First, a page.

March 30, 2011

Iowa's Bathtub


The USS Iowa was the namesake for what was arguably the best class of battleships ever built.  Launched in 1942, she was commissioned in 1943.  Displacing 45000 tons, her engine rooms could still move her through the water at a blistering 33kts.  Her main armor belt was 12" thick, while her three main turrets were armored to nearly 20" in thickness.  Those turrets carried three 16"/50cal rifles each, and each of those guns could fire a 2700lb shell over 23 miles.  Twenty 5"/38cal guns formed her secondary battery, and could be used for both anti-aircraft or anti-surface work.  Four of the mammoth warships were built.

But only one had a bathtub.

Late in 1943, the heads of state for the three major Allied countries, Joseph Stalin, Winston Churchill and Franklin D Roosevelt, were to meet in Tehran for a strategy conference.  The US Navy choose the USS Iowa to take President Roosevelt on the first leg of the journey to Iran, crossing the Atlantic Ocean.  But there was a small snag.  President Roosevelt had developed an illness in 1921, at the time diagnosed as polio, that had paralyzed him from the waist down.  He could only walk by swinging his legs laboriously via a twist of his torso, and leg braces and crutches were mandatory.  FDR was also pretty much incapable of standing without assistance from one or two individuals.  This ruled out his use of a shower, at the time the only form of bathing available on US warships.  As the trip would take quite some time, something had to be installed for his use.  That something was Iowa's Bathtub.

Who knew?

Posted by: Wonderduck at 08:02 PM | Comments (8) | Add Comment
Post contains 275 words, total size 2 kb.

March 16, 2011

Midway Tragedy

Roughly halfway between the west coast of America and Japan, there lays a small atoll consisting of two significant islands and a handful of smaller ones, mostly surrounded by a low-lying reef.  Called "Midway" for obvious reasons, it was first a location for guano mining.  Later, Pan Am used the atoll as a stopover point for their "China Clipper" service.  As World War II approached, the US military recognized it as having an important location for the defense of the west coast.  Barracks, runways, gun emplacements, a seaplane base, and even a submarine base appeared, seemingly overnight.

Of course, we remember Midway as the namesake location of one of the most important battles of any sort in history.  One aspect of Midway atoll that seemingly every history of the Battle remarks upon are the ubiquitous avian residents, the Laysan Albatross.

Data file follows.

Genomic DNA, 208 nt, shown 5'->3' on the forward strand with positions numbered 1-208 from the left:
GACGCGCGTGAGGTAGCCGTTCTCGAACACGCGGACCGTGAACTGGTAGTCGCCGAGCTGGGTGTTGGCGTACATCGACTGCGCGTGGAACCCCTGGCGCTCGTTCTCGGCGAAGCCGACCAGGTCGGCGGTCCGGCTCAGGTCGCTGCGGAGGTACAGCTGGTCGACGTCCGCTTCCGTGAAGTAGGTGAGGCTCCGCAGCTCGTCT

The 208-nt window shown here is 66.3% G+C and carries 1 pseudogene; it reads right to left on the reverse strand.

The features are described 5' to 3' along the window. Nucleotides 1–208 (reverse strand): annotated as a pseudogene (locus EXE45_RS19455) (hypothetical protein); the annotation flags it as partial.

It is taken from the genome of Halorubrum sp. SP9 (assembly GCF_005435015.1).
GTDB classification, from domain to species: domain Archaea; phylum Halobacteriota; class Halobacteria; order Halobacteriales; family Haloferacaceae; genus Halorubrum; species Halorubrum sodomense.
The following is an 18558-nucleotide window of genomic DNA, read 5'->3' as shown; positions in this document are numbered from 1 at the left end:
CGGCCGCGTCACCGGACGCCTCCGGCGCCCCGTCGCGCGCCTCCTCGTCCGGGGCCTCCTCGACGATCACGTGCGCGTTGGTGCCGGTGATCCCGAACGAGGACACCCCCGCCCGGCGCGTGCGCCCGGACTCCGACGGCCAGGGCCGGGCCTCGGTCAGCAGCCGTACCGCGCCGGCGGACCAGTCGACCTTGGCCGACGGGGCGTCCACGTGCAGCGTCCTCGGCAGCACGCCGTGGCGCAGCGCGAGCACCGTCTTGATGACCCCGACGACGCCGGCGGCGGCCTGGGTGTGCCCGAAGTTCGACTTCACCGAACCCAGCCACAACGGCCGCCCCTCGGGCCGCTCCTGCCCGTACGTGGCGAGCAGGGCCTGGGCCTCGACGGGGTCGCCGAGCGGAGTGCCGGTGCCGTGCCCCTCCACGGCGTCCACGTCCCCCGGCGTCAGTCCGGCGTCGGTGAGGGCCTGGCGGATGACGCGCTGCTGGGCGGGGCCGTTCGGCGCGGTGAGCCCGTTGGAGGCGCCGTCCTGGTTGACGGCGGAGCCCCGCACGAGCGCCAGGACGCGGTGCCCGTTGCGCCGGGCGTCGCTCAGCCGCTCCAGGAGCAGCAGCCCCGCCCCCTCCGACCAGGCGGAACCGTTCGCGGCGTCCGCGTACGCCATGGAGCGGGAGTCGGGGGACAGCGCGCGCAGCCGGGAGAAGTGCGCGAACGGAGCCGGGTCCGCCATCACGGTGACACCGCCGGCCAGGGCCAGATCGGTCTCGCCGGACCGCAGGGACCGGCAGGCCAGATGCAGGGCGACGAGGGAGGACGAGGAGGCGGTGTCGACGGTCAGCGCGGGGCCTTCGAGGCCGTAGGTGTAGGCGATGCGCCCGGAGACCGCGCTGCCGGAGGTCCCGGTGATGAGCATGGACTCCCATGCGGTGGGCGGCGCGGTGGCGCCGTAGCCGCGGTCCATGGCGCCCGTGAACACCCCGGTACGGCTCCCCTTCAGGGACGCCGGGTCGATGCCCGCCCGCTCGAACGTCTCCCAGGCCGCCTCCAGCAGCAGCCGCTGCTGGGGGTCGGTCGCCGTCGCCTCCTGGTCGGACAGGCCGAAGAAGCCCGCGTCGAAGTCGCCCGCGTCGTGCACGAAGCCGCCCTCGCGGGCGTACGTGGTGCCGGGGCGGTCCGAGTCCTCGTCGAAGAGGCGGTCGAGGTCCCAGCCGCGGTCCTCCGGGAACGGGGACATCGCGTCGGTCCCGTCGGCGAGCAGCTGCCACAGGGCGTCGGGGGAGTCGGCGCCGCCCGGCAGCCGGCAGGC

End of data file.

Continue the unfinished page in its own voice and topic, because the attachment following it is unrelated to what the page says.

Better known as the Gooney Bird for their goofy, clumsy appearance on land, nearly a million of these birds live on Midway today, and there's no reason to think any fewer were there during WWII.  Gooneys are known to have extremely long lives, with the oldest known to be over 60 years old, and possibly older.  It's quite possible that some Gooneys alive today were present on Midway during the battle.

Lost among the tragic news reports coming out of Japan in the wake of the magnitude 9.0 earthquake and huge tsunami that followed it, were bulletins from Midway atoll.  Sand Island, the largest of the islands that make up Midway, was 20% covered by water from the tsunami's five foot tall waves, while Eastern Island had been 60% covered.  Spit Islet, the largest of the minor land masses that make up the atoll, was completely inundated.  As a result of this, over a thousand adult Gooney birds were killed, and many thousands of flightless chicks were drowned as well.  "We may see just a slight decline in breeding birds next year, next year and the year after that," said Barry Stieglitz, project leader for the Hawaiian and Pacific Islands National Wildlife Refuges. "There will be a gap in the breeding population when these birds that would have grown up this year, would have matured and started breeding for the first time."

Posted by: Wonderduck at 09:46 PM | Comments (2) | Add Comment
Post contains 374 words, total size 3 kb.

March 15, 2011

Genesis Of An Aircraft Carrier

In 1905, the Imperial Japanese Navy (IJN) showed the world that is was at least the equal of any Western navy by its complete domination at the Battle of Tsushima.  In this climax to the Russo-Japanese War, the Japanese battle fleet, commanded by Admiral Togo, annihilated the Russian Second Pacific Squadron at the cost of three small torpedo boats.

By 1906 though, the Japanese fleet was made obsolete by the appearance of HMS Dreadnought in the British Royal Navy.  Realizing that evolving technology had laid their fleet to waste (and terrified by that fact), the IJN made plans for a new and improved fleet of ships.  Called the "Eight-Eight Fleet", it was to be based around eight new Dreadnought-style battleships and eight cruisers.  Designed to be capable of going toe-to-toe with the US Navy, even at this early date thought to be Japan's most likely foe, this battleline was considered the only way the nation of Japan could be made safe.  Though the country had been practically bankrupted by its war with the Russians, the first batch of ships was approved in 1911.

Events on the other side of the world again worked against the IJN's plans.  While Japan had sided with the Allies in World War I, for all intents and purposes she had little to do with the European theater of war.  Instead, she had little spats with far-flung German possessions in the Pacific.  Meanwhile, the war in the Atlantic led to massive improvements in naval technologies for the combatants there.  Suddenly, the IJN again found themselves with seemingly obsolescent ships while their rivals had honed their fleets against the whetstone of war.